It was a year ago that Jessy Nelson suffered his spinal injury at Unadilla. He still rides along every weekend on Shane McElrath's KTM.

Handguards are almost a must-have at Unadilla, whether for the rocks, or last weekend's muddy conditions. Benny Bloss was prepped and ready.

A while back in the Vital MX Forum, someone was asking what brand of skid plate the KTM teams run. It's a piece made by Akrapovich, who also makes the carbon chain guide that all the teams run.

Before hitting the track for the second 450 moto, we spied the RCH/Yoshimura/Suzuki Factory Racing crew mounting up their fenders that were lined with Think Technology foam, which is designed to help quickly shed mud.

While waiting out the rain delay, Joey Savatgy had his foot up to keep the swelling down. He and a lapped rider had made contact late in moto one, and something on the rider's bike had hit him hard enough to poke a hole through his boot. He soldiered through to finish the day with a 1-4 score, and second overall.

The Monster Energy Pro Circuit Kawasaki guys were using a little custom tire grooving on their Dunlops.

It's been a while since we've seen riders mount up full solid discs up front. Both of the Team Honda HRC bikes were set up this way, though they were still using standard drilled discs in the rear.

While waiting out the rain delay for the second motos to start, some of the teams were doing a little extra mud prep. On the side panel vents, a little creativity can go a long way, as they try to prevent mud and water from splashing in, while also trying to guide it away from the air filter.

Here's what Adam Cianciarulo's bike looked like before it rolled to the line for moto two. It's not sealed up, but definitely offered a lot more protection than normal, when you can look in and see the filter.

A little fuel top-off after the parade lap is standard during the outdoors.

Mud races make for nervous goggle reps. John Knowles was prepared with a bunch of pre-packaged roll-off setups.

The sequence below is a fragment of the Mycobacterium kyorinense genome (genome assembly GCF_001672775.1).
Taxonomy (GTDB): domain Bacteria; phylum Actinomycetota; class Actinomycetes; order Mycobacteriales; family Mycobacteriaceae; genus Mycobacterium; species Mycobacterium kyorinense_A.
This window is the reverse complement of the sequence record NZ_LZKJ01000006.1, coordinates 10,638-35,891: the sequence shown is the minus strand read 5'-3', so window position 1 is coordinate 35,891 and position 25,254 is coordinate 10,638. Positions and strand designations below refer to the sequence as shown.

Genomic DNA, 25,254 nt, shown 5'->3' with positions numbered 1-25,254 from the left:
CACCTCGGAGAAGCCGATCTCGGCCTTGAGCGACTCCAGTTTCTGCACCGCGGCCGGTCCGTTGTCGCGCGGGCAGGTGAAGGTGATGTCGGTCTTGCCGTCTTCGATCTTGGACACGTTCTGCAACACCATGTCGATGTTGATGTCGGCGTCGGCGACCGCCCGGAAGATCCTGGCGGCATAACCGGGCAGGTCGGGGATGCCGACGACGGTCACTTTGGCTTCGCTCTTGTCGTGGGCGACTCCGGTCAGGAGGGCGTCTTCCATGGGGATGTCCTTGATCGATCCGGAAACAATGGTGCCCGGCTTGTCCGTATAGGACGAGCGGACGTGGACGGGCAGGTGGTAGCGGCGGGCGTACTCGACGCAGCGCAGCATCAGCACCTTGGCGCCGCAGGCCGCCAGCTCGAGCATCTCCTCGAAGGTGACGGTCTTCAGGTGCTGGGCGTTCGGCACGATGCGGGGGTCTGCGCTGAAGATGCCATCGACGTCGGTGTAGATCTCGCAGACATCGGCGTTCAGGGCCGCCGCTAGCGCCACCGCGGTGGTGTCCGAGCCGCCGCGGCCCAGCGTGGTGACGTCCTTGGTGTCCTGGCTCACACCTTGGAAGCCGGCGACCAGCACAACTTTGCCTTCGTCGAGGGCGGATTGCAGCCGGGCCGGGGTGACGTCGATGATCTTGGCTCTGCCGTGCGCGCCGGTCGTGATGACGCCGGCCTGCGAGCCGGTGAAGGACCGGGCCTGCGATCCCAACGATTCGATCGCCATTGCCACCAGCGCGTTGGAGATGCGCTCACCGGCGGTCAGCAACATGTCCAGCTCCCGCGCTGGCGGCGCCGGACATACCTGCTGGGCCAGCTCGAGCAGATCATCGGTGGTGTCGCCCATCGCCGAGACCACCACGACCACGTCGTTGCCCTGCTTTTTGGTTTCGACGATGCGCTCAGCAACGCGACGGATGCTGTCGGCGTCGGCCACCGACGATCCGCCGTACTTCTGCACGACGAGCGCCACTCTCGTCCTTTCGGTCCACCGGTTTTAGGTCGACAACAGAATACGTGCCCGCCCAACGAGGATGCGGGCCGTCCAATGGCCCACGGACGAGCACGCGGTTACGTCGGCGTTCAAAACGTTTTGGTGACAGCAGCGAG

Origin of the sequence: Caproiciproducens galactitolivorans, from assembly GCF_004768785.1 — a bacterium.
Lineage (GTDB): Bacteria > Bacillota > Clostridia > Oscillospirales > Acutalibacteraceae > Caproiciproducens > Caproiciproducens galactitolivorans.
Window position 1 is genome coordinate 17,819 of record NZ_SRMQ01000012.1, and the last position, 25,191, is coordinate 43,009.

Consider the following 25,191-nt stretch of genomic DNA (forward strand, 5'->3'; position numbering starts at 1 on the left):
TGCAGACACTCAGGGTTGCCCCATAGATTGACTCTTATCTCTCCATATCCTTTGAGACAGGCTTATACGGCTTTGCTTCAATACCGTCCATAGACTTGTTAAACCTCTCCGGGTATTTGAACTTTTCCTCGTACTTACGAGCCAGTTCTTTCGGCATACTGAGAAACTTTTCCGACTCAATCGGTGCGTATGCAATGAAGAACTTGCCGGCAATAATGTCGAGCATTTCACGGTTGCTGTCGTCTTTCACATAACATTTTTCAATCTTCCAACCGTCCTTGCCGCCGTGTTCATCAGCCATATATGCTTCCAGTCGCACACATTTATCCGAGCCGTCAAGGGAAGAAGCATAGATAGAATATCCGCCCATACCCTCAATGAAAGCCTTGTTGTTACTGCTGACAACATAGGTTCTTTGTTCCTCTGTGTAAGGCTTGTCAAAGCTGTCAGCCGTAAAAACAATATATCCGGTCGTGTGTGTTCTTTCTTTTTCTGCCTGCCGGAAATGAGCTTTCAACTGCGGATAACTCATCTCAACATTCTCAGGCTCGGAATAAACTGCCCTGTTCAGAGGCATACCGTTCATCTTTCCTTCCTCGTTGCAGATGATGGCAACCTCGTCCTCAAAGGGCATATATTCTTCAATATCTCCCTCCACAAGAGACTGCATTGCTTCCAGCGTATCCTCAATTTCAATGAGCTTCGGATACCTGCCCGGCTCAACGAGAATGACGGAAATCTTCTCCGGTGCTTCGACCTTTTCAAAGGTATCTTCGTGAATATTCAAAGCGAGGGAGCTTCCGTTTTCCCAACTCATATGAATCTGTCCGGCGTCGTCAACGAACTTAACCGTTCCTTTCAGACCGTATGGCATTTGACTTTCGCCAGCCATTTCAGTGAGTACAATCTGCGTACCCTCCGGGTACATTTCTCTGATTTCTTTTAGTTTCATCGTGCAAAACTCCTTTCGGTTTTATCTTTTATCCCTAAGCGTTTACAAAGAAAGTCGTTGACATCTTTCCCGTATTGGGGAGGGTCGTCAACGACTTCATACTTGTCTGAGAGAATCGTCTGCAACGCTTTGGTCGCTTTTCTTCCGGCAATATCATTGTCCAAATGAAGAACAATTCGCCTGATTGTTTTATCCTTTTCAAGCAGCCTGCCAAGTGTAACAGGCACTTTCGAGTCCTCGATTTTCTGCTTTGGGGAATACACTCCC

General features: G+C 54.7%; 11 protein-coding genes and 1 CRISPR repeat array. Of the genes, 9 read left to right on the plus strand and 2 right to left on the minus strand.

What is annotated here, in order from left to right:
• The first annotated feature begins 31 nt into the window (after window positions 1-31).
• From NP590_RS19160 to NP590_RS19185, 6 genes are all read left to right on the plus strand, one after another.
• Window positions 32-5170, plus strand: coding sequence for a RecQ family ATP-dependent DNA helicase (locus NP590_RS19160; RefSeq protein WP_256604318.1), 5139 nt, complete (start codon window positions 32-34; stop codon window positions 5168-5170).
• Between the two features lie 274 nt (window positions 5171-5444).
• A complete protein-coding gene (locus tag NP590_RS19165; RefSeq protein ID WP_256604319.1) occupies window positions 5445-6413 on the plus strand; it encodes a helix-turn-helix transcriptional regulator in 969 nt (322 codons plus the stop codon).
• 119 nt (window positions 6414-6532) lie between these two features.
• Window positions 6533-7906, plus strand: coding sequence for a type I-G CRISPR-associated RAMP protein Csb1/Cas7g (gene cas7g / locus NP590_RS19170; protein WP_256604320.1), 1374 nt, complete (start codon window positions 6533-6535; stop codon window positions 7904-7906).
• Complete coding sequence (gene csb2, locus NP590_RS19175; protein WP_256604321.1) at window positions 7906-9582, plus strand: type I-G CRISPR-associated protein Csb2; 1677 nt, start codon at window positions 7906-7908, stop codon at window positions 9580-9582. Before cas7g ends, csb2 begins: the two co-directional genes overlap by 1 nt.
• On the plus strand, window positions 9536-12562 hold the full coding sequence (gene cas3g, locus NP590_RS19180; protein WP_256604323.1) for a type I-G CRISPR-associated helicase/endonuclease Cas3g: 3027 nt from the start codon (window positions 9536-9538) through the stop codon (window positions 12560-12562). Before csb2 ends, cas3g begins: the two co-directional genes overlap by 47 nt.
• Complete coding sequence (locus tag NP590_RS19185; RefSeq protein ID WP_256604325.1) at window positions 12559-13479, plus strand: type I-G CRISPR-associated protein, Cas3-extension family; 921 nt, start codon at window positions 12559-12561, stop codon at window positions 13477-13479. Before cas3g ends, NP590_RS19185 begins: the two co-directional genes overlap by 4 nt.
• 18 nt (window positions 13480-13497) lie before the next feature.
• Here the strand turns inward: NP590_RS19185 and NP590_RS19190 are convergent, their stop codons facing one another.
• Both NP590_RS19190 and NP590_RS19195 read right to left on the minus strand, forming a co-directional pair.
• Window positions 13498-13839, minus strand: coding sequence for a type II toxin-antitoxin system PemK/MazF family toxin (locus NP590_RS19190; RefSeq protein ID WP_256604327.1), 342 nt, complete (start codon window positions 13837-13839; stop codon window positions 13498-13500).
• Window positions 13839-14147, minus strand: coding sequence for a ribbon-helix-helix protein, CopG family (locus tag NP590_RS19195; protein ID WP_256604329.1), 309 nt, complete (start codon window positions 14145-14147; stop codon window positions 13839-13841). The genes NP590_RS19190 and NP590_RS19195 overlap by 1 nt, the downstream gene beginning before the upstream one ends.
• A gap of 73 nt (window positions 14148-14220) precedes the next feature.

Here's a good look at how Bell's visor extender overlays the top of the visor. That makes for a quick and clean install.

Doh! Spell-check to the Bloss Department...

Seth Rarick is Cooper Webb's training partner, and helps him out in a whole bunch of different ways at the races. Seth's dad, Marty, had passed away a while back, and the guys at Bell had done up this graphic for him when he recently raced at Loretta's. Since Seth is a New York native, they also did up Coop's helmet with the same art for the Unadilla weekend.

To catch Justin Barcia in action, you'd have had to have been there for press day. He got cleared by his doc, but still had to go through the concussion protocol. Unfortunately, that prevented him from racing on Saturday. He's uncertain of next year's plans. A potential deal with Red Bull KTM hit a snag (apparently with Red Bull), so that's not happening. We'll have to wait and see where he lands.

It wasn't a great week all around for Justin. He'd also been tagged by a car while out on his road bike. This was what remained visible on Thursday, after the swelling in his thigh went down. Justin said it felt like his leg was going to fall off while he was on his 450...though it certainly didn't look like it.